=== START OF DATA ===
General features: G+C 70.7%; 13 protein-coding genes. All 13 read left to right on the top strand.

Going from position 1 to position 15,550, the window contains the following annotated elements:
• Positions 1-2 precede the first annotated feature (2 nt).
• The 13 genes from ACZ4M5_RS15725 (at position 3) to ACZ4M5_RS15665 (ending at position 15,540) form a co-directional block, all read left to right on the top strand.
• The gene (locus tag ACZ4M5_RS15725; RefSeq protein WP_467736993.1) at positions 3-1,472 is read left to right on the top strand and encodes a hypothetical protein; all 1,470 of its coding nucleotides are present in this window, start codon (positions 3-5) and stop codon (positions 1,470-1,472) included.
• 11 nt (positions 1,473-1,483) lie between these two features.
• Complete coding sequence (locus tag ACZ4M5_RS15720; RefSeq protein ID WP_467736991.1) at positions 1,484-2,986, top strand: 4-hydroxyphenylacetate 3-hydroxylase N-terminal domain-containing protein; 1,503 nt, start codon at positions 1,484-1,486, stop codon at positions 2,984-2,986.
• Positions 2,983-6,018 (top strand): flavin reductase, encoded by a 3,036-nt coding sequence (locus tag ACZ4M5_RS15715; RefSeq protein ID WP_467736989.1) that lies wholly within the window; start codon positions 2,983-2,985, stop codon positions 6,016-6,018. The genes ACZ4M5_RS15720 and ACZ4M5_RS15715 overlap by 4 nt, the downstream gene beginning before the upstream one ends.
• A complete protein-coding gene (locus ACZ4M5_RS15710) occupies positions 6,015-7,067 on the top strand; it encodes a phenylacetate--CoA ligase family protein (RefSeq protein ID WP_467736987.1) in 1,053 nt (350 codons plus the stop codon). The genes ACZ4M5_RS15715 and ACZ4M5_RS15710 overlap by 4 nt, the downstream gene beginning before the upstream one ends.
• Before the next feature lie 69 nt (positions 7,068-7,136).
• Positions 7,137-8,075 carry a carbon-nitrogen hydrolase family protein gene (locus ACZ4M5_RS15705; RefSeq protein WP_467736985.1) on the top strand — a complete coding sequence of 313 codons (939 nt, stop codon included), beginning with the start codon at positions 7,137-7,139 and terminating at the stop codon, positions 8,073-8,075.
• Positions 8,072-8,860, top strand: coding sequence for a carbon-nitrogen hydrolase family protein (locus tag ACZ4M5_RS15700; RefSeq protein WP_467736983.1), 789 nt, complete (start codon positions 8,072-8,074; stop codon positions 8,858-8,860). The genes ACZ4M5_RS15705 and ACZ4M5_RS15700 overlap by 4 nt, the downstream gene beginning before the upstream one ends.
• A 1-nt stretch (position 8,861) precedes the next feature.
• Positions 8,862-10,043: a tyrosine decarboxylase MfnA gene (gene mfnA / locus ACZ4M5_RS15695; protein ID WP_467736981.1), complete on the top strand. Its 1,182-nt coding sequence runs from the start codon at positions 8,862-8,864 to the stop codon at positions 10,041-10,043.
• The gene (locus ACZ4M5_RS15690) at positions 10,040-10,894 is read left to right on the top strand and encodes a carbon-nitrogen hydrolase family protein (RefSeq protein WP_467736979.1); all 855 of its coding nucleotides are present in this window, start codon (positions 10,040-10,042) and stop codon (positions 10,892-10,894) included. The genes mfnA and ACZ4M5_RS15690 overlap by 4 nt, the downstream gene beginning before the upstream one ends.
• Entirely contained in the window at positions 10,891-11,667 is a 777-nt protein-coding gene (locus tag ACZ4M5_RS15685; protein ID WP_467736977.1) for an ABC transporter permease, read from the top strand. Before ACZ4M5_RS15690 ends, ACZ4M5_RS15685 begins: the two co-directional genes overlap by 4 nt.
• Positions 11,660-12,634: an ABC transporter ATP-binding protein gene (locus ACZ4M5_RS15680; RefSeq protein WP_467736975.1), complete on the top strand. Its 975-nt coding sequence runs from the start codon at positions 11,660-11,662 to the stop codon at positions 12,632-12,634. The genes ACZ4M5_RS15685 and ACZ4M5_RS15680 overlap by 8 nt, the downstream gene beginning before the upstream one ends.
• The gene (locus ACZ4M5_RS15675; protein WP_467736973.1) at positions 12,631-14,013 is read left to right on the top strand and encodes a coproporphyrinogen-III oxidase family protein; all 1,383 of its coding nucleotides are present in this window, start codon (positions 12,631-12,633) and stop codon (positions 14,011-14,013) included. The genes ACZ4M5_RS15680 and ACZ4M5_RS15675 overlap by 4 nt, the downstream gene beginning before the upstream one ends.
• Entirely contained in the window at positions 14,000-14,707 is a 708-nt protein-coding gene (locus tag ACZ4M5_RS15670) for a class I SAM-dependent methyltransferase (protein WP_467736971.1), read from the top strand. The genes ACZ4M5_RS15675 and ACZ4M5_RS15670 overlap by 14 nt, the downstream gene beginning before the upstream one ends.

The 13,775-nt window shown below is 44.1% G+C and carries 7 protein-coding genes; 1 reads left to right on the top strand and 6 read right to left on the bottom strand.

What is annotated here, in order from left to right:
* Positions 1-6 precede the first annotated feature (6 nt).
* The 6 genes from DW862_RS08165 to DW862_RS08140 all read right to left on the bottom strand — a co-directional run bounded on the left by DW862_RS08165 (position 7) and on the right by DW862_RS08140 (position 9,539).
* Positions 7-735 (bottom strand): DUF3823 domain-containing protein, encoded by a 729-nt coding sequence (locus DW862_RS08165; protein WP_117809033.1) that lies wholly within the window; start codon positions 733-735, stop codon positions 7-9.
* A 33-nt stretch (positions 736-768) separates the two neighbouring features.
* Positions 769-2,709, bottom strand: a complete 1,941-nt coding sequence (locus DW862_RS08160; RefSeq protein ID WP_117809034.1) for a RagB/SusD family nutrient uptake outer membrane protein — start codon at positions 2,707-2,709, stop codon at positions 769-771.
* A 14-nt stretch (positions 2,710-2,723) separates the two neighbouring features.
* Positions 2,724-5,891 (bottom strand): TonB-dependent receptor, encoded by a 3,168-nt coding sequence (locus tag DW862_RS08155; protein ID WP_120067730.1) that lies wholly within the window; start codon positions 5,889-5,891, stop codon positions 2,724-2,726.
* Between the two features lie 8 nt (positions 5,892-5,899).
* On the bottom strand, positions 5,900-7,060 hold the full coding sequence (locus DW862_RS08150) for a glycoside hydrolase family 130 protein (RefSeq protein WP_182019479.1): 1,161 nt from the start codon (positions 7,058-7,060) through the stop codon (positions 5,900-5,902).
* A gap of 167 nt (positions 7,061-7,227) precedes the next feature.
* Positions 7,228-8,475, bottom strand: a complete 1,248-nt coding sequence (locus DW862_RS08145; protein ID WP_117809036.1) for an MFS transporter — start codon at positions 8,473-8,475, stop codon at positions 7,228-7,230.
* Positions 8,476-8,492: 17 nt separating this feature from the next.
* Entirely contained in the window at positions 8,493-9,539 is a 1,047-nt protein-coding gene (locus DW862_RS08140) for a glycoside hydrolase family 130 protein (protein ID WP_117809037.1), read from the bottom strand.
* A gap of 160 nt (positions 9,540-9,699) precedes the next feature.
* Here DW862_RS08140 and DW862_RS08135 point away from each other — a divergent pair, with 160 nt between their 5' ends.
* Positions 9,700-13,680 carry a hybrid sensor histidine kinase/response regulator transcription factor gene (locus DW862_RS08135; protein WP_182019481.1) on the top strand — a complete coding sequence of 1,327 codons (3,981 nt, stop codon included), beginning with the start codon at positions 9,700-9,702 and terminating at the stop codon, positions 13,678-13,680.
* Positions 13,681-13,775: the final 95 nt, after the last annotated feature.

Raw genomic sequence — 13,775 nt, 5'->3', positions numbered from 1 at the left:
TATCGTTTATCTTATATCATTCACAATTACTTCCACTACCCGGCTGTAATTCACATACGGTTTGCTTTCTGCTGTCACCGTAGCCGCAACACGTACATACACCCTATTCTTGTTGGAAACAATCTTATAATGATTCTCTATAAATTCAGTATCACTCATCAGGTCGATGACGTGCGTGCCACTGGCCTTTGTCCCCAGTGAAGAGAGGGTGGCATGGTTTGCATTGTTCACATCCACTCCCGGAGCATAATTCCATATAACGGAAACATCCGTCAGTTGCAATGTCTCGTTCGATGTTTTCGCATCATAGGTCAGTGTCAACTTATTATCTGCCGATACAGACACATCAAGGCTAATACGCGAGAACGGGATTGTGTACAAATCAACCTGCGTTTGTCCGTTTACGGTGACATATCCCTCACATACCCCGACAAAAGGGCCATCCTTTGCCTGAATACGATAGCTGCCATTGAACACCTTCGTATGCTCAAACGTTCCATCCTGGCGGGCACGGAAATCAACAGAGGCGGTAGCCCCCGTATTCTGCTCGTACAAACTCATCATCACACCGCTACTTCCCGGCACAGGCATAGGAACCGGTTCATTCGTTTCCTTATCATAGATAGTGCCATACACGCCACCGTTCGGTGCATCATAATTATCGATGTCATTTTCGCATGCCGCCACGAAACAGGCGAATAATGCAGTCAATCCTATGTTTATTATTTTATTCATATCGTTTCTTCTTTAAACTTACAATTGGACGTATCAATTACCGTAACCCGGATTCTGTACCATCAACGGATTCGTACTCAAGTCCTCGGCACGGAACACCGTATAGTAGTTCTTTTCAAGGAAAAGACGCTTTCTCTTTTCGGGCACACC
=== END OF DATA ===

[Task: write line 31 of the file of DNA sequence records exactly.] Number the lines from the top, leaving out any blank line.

* A gap of 167 nt (positions 7,061-7,227) precedes the next feature.